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(156 words)

Author(s): Börm, Henning (Kiel)
(Ζευξίππη/ Zeuxíppē). Name of various female figures in mythology. [German version] [1] Daughter of the river god Eridanus Daughter of the river god Eridanus [2] and wife of Teleon (Hyg. Fab. 14,9) or of the Attic ruler Pandion [1] (Apollod. 3,193), the son of her sister Praxithea [1] and Erichthonius [1] (Apollod. 3,190). Their children were Procne, Philomela, Butes [1] and Erechtheus. Börm, Henning (Kiel) [German version] [2] Wife of the Trojan king Laomedon Wife of the Trojan king Laomedon [1] and mother of Priamus (Alcm. fr. 113 B). Börm, Henning (Kiel) [German version] [3] Daughter…


(153 words)

Author(s): Börm, Henning (Kiel)
[German version] (Πτερέλαος/ Pterélaos, Πτερέλας/ Pterélas, Πτερέλεως/ Pteréleōs, Lat. Pterela). Mythical king of the Teleboae. His exact genealogy was already in dispute in Antiquity, but in any case P. is related to Hippothoe [3] and Taphius and is a descendant of Poseidon. From the latter he receives a golden hair that makes him immortal (Nisus [1]). When Amphitryon marches against P. with Cephalus [1], Creon and others (Apollod. 2,51-60), to take revenge for the sons of Electryon, P. resists for a …


(90 words)

Author(s): Börm, Henning (Kiel)
[German version] (Τάφ(ι)ος; Táph(i)os). Descendant of Perseus [1] from Mycenae; eponym of the island of Taphos and the Taphian Islands allegedly settled by him (Taphiae; schol. [Hes.] scut. 11). It is after him that the Teleboae are also called Taphians (Taphii). Son of Poseidon and Hippothoe [3], father (Apollod. 2,51) of Pterelaus, who in turn had a son called T. (FGrH 31 F 15). T. returns to Mycene, he and his descendants kill all the sons, apart from Licymnius, of Electryon, whose throne he claims. Börm, Henning (Kiel)


(381 words)

Author(s): Käppel, Lutz (Kiel) | Börm, Henning (Kiel) | Folkerts, Menso (Munich) | Zimmermann, Bernhard (Freiburg)
(Πολύιδος/ Polýidos, Latin Polyidus). [German version] [1] Mythical seer and miracle-worker from Corinth ('of wide learning'). Mythical seer and miracle-worker from Corinth (cf. Cic. Leg. 2,33), descendant of Melampus [1] (Pherecydes FGrH 3 F 115a; Paus. 1,43,5), spouse of Eurydameia, father of Euchenor (Hom. Il. 13,663-668; cf. Cic. Div. 1,89), Cleitus [2], Astycrateia and Manto (not identical with the seeress Manto). His powers are testified to by numerous accounts of his assi…


(90 words)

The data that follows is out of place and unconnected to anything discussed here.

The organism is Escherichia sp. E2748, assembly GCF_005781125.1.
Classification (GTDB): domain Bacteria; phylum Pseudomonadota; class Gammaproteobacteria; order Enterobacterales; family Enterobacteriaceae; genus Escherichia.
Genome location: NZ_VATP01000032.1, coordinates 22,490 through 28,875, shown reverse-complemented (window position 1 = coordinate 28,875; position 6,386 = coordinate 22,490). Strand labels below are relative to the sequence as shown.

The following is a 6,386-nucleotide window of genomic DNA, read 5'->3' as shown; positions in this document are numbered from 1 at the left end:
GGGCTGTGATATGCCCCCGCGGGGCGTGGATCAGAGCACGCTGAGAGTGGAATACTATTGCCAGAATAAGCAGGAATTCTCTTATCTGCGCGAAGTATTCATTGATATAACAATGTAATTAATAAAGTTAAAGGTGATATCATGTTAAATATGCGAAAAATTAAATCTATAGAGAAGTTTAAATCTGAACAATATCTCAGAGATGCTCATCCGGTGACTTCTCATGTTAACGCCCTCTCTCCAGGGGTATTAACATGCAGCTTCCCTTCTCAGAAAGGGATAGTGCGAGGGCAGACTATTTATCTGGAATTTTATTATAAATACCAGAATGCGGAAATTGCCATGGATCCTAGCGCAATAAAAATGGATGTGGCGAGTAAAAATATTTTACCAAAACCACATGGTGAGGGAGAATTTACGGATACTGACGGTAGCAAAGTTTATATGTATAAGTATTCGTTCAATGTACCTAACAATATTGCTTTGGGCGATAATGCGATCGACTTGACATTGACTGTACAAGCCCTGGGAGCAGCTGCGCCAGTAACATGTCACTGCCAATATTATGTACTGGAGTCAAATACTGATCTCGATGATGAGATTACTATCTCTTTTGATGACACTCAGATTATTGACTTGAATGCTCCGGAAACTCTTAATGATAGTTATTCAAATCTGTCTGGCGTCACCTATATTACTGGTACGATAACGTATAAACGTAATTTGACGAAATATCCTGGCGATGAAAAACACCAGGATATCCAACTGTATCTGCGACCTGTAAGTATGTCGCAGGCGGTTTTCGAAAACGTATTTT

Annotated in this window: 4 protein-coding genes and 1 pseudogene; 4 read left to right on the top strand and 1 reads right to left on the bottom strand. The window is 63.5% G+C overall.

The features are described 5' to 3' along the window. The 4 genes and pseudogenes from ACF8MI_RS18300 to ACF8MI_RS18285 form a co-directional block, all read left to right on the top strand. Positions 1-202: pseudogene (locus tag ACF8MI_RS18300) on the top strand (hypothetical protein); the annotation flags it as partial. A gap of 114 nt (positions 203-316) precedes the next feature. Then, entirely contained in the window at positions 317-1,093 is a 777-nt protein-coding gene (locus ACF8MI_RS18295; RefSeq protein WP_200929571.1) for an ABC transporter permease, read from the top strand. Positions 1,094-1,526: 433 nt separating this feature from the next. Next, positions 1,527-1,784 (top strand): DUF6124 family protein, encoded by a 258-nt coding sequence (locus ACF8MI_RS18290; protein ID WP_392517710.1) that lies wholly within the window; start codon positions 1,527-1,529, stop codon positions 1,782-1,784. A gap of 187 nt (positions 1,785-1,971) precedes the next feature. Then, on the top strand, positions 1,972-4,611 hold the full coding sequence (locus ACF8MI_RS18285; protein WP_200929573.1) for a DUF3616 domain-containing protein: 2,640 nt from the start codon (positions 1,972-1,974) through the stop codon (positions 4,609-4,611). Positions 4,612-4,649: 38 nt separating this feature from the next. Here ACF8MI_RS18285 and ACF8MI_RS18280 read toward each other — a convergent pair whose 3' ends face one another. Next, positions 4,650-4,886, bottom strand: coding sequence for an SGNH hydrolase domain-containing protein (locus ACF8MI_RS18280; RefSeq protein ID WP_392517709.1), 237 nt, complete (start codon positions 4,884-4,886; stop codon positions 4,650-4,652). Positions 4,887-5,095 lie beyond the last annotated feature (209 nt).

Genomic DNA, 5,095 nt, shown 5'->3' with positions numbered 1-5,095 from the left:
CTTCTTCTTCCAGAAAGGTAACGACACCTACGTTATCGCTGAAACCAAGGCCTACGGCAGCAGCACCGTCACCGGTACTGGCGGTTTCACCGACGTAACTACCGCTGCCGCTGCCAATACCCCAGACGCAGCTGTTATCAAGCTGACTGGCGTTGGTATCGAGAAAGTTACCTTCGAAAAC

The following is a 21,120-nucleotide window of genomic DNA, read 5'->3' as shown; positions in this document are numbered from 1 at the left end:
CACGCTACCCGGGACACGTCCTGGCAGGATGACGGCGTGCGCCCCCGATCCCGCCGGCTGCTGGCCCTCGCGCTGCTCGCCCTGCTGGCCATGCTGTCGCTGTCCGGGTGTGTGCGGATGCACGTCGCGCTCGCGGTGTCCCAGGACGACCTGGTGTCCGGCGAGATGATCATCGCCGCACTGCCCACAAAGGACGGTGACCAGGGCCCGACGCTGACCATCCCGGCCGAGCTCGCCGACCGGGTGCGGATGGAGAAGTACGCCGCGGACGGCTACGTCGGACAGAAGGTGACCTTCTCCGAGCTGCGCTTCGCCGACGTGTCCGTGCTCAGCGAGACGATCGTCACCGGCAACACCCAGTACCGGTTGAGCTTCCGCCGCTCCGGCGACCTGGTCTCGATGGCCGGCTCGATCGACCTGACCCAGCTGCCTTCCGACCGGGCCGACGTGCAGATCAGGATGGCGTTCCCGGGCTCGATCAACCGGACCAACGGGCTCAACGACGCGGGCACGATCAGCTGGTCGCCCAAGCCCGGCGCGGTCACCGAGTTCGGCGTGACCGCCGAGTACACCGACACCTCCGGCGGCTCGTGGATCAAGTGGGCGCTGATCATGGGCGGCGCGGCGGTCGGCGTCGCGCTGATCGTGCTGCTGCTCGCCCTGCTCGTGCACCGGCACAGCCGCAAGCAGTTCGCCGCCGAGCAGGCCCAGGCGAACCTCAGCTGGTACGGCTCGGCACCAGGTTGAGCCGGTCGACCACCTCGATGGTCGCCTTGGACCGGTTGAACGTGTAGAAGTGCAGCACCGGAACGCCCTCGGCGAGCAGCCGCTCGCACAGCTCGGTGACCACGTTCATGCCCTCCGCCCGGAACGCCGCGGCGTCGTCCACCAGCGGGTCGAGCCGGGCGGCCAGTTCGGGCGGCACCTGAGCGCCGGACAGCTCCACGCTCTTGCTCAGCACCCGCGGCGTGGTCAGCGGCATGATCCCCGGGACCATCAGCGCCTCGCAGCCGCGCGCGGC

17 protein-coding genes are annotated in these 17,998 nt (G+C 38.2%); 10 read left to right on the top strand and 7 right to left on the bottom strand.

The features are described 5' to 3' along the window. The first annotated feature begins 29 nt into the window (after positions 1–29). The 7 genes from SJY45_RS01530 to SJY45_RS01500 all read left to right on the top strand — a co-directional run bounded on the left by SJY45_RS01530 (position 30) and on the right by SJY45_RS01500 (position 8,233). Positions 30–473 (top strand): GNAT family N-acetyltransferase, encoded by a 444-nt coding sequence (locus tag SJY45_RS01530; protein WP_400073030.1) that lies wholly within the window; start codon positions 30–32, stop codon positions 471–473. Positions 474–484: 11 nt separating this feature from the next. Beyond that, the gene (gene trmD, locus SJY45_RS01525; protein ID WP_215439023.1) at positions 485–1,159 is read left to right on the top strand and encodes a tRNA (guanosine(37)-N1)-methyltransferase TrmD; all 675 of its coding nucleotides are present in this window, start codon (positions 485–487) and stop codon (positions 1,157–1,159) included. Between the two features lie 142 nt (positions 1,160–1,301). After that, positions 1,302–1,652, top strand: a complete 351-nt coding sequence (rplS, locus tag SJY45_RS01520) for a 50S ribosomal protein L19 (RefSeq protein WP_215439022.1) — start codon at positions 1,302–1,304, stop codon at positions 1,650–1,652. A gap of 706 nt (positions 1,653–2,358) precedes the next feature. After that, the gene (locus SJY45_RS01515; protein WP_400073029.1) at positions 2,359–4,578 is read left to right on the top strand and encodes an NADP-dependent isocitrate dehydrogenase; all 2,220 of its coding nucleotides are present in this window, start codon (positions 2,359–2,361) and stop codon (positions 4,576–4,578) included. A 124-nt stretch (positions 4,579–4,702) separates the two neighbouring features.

Author(s): Börm, Henning (Kiel)
[German version] (Τηλέφασσα; Tēléphassa). Wife of the Phoenician ruler Agenor [1], mother of Europe [2], Cadmus [1], Cilix and Phoenix [1] (Apollod. 3,2). Together with her sons she sets out in search of her abducted daughter. Since they are not allowed to return without Europe and are unable to find her, they remain in Greece. T. dies in Thrace and is buried by Cadmus (Apollod. 3,21). According to another source (Mosch. 2,41) T. is the wife of Phoenix and a daughter of Poseidon and Libye. Börm, Henning (Kiel)


(127 words)

Author(s): Börm, Henning (Kiel)
[German version] (Σκέδασος; Skédasos). Hero of Leuctra to whom the Thebans sacrificed a white foal before waging battle. S.' daughters (and those of Leuctrus/Leucter, Diod. Sic. 15,54) are violated by Spartans passing through; in vain S. demands justice in Sparta and takes his own life (as his daughters had already done), after cursing the homeland of the perpetrators and prophesying a defeat for its army. S. is said to have appeared to Pelopidas before the battle of 371 BC against the Spartans; th…


(138 words)

Author(s): Börm, Henning (Kiel)
(Σχεδίος; Schedíos). [German version] [1] Son of king Iphitus Son of king Iphitus and grandson of Naubolus; born in Panopeus (Paus. 10,4,2). Leader of the Phocians, he initially woos Helena [1] (Apollod. 3,129) and then sets off with his brother Epistrophus and 40 ships for the Trojan War (Hom. Il. 2,517-526). In the battle fo…


(115 words)

Author(s): Börm, Henning (Kiel)
[German version] (Φάληρος; Phálēros). A Greek hero by the name of P. appears in many and varied contexts and it is uncertain whether the reference is always to the same person: a P. becomes an Argonaut (Argonauts) (Apoll. Rhod. 1,96f.; Val. Fl. 4,654) at the wish of his father Alcon; he is the eponym of the Attic Phalerum, where an altar was dedicated to him (Paus. 1,1,4), and of Lower Italian Neapolis [2] (= Phaleron). Perhaps this Attic P. is ident…